Designed as a pick-me-up, the Corpse Reviver Cocktail originally earned its name for the very reason it was designed for. Feeling sleepy? Assuming you follow the recipes made available for the Corpse Revival Cocktail, odds are you won’t feel sluggish for long. Made with sweetened ingredients that have high sugar and syrup content, these cocktails definitely have enough potency in them to shift a person from barely awake to full alert within a matter of minutes. Starting in 1961, publications of this alcoholic beverage began to circulate, therefore peaking its popularity. In 1871, the first recipe for it was published in The Gentleman’s Table Guide, calling for equal parts brandy and maraschino with two dashes of Boker’s bitters, poured into a wine glass. This publication was written by E. Ricket and C. Thomas. It is this recipe that is also recognized on Wikipedia site’s description of this oddly named alcoholic beverage. The timeline of the Corpse Reviver Cocktail seems to have begun as of 1860 and shows the original recipe’s sugar content to be at thirty-two grams. It shows a recipe before the 1871 publication of The Gentleman’s Table Guide and what was featured in the book. The slang term dictionary published in 1889 described this alcoholic beverage as a “corpse-reviver,” referencing it as a general rush, as well as a hair of the dog remedy from the previous night’s alcoholic binge. In publications as far back as 1861 in London, England, there have been references to Corpse Reviver as a cocktail made by many which ultimately earned a name and a recipe for itself.
20th Century Concoctions
In 1930, The Savoy Cocktail Book by Harry Craddock offered two recipes for this strangely named cocktail. The Corpse Reviver, Version One, features a quarter shot of Italian vermouth, a quarter shot of apple brandy or calvados, and half regular brandy. In the recipe, there was also the recommendation to consume this not long before the lunch hour as a means to put some pep back into the system as the day drags on. As for the Corpse Reviver, Version Two, the recipe called for equal parts of lemon juice, Kina Lillet, Cointreau, and dry gin, along with a dash of absinthe. According to this version of the recipe, quickly taking in four full drinks of this beverage is enough to kick the sleepiness out of the body without fail. Both versions of this recipe calls for the mixture to be shaken and strained into a cocktail glass. The first of these two recipes published remains the same while the second replaces the Lillet with Swedish Punsch. Also in Duffy’s recipe book, there is a third Corpse Reviver recipe, and it calls for a pair of ice cubes thrown into a highball glass, as well as juice from a quarter lemon, and a jigger of Pernod. From there, fill the glass with chilled champagne and you have yourself another alcoholic eye-opener. Over the course of time, there have been several ideas of what makes a good Corpse Reviver Cocktail. Like all cocktails, mixologists have their own recipes of what they feel works best for them and it’s always subject to taste. However, the overall goal behind these cocktails is to jolt a person with enough of a sugar rush to snap them out of zombie mode. Like non-alcoholic energy drinks do to the human body, the Corpse Reviver Cocktail is an alcoholic beverage designed to give that needed energy boost so a person can continue the day without feeling so sluggish.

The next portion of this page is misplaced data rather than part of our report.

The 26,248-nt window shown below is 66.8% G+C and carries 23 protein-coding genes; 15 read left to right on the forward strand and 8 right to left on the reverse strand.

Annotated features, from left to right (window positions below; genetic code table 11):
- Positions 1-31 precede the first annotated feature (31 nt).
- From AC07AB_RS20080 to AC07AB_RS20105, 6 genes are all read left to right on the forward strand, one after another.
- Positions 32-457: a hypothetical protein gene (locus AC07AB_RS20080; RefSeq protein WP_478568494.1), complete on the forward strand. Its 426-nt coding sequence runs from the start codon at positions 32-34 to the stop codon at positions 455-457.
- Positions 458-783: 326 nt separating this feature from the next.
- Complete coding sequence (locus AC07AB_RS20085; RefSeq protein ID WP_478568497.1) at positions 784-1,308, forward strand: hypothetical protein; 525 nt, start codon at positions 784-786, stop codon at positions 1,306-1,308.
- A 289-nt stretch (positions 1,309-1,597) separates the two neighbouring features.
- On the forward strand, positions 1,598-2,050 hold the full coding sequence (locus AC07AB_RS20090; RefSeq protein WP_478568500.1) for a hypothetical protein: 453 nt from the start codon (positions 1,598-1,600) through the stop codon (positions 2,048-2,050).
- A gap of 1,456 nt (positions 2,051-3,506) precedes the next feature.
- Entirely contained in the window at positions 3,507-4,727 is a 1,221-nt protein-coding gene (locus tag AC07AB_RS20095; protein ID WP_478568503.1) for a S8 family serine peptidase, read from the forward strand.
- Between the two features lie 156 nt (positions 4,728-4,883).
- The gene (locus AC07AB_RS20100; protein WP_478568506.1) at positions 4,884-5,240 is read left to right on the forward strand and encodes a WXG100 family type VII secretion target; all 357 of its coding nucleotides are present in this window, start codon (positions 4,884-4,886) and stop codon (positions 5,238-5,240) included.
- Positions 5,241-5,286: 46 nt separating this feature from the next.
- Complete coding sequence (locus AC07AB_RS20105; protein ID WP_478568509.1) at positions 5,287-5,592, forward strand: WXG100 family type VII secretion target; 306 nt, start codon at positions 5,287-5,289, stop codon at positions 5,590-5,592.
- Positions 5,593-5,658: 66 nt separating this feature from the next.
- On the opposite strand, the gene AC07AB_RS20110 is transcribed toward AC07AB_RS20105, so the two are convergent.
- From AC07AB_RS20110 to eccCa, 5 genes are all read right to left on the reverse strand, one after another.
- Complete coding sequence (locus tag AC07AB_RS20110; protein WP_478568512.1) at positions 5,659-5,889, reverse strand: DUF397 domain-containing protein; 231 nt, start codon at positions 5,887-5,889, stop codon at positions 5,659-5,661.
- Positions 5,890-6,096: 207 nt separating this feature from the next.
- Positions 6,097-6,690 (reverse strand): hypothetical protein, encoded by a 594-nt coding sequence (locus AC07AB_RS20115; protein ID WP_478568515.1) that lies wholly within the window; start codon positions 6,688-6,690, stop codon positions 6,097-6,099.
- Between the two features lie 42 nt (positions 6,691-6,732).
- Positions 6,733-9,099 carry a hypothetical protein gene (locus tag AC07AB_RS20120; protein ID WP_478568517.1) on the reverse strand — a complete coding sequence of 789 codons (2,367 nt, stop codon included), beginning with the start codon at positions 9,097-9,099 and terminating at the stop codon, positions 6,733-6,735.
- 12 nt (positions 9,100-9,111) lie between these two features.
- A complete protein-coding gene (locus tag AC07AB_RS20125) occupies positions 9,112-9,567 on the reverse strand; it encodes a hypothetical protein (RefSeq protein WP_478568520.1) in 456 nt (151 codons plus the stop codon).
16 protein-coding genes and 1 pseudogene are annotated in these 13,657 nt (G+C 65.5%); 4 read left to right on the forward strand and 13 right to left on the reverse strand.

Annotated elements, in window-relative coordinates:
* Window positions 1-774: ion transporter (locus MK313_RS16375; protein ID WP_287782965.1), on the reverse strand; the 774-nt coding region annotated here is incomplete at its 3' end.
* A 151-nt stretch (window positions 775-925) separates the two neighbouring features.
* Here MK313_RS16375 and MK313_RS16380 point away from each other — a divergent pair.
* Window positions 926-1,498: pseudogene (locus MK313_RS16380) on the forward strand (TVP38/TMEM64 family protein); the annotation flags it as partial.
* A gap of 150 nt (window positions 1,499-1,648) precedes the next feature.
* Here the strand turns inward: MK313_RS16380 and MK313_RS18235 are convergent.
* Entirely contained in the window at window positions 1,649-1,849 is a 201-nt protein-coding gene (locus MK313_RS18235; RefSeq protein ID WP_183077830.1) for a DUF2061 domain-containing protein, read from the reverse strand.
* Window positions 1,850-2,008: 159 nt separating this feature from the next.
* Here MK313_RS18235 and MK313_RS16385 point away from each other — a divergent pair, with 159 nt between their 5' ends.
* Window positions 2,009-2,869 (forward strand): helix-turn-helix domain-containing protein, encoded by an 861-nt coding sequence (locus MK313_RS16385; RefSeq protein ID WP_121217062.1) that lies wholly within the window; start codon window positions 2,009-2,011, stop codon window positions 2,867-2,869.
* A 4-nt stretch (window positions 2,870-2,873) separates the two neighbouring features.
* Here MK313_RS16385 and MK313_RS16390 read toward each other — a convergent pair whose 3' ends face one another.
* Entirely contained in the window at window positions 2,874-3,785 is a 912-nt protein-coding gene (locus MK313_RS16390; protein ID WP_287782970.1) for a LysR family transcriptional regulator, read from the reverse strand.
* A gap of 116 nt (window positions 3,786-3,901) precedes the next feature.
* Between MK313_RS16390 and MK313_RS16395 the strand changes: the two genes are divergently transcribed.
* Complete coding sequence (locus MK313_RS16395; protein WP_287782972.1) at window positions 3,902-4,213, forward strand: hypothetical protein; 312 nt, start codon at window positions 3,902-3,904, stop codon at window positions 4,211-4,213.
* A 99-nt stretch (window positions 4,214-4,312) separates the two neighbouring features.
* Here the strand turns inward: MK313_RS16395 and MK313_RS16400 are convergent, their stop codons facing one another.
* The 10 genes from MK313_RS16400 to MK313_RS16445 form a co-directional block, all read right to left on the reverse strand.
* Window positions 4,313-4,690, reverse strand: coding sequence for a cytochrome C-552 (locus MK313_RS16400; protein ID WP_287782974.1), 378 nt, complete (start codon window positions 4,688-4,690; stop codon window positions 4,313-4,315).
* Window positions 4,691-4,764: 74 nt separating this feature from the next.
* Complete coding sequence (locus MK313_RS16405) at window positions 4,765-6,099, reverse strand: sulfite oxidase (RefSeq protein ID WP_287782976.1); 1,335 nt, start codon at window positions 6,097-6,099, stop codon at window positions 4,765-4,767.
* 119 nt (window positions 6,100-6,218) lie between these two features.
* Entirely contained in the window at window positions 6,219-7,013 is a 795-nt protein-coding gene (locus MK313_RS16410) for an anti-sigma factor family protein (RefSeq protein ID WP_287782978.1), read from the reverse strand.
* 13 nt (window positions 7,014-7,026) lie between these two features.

Another purpose for the Corpse Reviver Cocktail was to serve as a hangover cure as a means to recover from the previous night’s bout of too much alcohol consumption. Whatever ingredients bartending enthusiasts choose to work with, the biggest common denominator is either brandy or cognac. This was how this beverage was originally published in 1871 and how was published in 1930, as well as in additional publications from a variety of authors since then. It’s the sweetness and how it’s combined that makes this alcoholic beverage what it is. It also encourages experimenting with different brandies in one’s quest to perhaps find that perfect combination, or a series of options, according to one’s personal taste. Of the multitude of recipes featured in various bartending publications since 1871, it seems the second version of Harry Craddock’s Corpse Reviver Cocktail remains the most popular one enjoyed by consumers. This is the mixture featuring the Cointreau, dry gin, Kina Lillet, lemon juice, and absinthe. Another favorite comes from the 1954 Savoy Corpse Reviver, published by Joe Gilmore, which features a mix of creme de menthe, brandy, Fernet Branca, and a splash of chocolate liqueur. As a winter pick-me-up option, it seems to work. It is a better alternative to layered drinks which are known to be too sweet for consumption.
As far as consumer trends go, the Corpse Reviver Cocktail has also seen its share of ups and downs when it comes to its popularity levels. Lately, it seems to have picked up new levels of interest as another generation of mixologists and consumers seek to experiment with the mix of old and new flavors. Nostalgists will try and favor the classics while trendsetters will attempt to mix new flavors with each other as the liquor industry continues to introduce new products every chance it gets. At one point, certain social stigmas questioned the name behind this alcoholic beverage but it has since become a name that has stuck. And, yes, it’s still recommended as a late morning booster shot in order to put some pep back into that step as you carry through your day. Maybe drinking on the job may not be advised, should you have the fortune to go somewhere for lunch perhaps this should be the beverage of choice as a means to breeze through the afternoon without feeling the urge to take a nap.